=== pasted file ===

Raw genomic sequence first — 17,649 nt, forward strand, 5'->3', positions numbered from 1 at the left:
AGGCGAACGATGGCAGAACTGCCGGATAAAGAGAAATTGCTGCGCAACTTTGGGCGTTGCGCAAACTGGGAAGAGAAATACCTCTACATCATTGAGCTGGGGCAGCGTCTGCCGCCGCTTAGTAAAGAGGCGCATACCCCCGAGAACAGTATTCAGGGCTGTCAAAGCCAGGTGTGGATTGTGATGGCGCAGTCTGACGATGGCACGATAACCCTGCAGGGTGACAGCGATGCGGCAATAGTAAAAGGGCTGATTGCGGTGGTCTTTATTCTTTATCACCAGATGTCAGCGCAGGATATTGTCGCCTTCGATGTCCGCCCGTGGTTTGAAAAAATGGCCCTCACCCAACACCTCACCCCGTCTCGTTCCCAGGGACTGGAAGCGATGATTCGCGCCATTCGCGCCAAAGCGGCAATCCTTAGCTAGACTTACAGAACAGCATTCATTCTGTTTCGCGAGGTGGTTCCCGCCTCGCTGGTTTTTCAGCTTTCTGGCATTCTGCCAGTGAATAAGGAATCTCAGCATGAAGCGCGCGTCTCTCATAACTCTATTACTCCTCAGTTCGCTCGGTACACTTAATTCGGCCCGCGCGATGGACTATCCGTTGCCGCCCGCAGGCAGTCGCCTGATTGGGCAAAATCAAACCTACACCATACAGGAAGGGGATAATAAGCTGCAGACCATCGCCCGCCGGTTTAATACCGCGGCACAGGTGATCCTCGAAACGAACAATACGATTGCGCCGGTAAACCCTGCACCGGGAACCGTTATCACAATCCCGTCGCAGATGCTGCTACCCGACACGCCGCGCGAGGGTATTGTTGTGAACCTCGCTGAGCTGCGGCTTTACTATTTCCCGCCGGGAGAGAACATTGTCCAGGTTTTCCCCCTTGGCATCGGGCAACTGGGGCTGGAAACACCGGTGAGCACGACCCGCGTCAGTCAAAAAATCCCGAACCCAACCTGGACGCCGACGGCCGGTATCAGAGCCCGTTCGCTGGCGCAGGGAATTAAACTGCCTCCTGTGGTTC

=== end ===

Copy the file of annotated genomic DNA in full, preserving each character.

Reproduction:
Raw genomic sequence first — 17,649 nt, forward strand, 5'->3', positions numbered from 1 at the left:
AGGCGAACGATGGCAGAACTGCCGGATAAAGAGAAATTGCTGCGCAACTTTGGGCGTTGCGCAAACTGGGAAGAGAAATACCTCTACATCATTGAGCTGGGGCAGCGTCTGCCGCCGCTTAGTAAAGAGGCGCATACCCCCGAGAACAGTATTCAGGGCTGTCAAAGCCAGGTGTGGATTGTGATGGCGCAGTCTGACGATGGCACGATAACCCTGCAGGGTGACAGCGATGCGGCAATAGTAAAAGGGCTGATTGCGGTGGTCTTTATTCTTTATCACCAGATGTCAGCGCAGGATATTGTCGCCTTCGATGTCCGCCCGTGGTTTGAAAAAATGGCCCTCACCCAACACCTCACCCCGTCTCGTTCCCAGGGACTGGAAGCGATGATTCGCGCCATTCGCGCCAAAGCGGCAATCCTTAGCTAGACTTACAGAACAGCATTCATTCTGTTTCGCGAGGTGGTTCCCGCCTCGCTGGTTTTTCAGCTTTCTGGCATTCTGCCAGTGAATAAGGAATCTCAGCATGAAGCGCGCGTCTCTCATAACTCTATTACTCCTCAGTTCGCTCGGTACACTTAATTCGGCCCGCGCGATGGACTATCCGTTGCCGCCCGCAGGCAGTCGCCTGATTGGGCAAAATCAAACCTACACCATACAGGAAGGGGATAATAAGCTGCAGACCATCGCCCGCCGGTTTAATACCGCGGCACAGGTGATCCTCGAAACGAACAATACGATTGCGCCGGTAAACCCTGCACCGGGAACCGTTATCACAATCCCGTCGCAGATGCTGCTACCCGACACGCCGCGCGAGGGTATTGTTGTGAACCTCGCTGAGCTGCGGCTTTACTATTTCCCGCCGGGAGAGAACATTGTCCAGGTTTTCCCCCTTGGCATCGGGCAACTGGGGCTGGAAACACCGGTGAGCACGACCCGCGTCAGTCAAAAAATCCCGAACCCAACCTGGACGCCGACGGCCGGTATCAGAGCCCGTTCGCTGGCGCAGGGAATTAAACTGCCTCCTGTGGTTC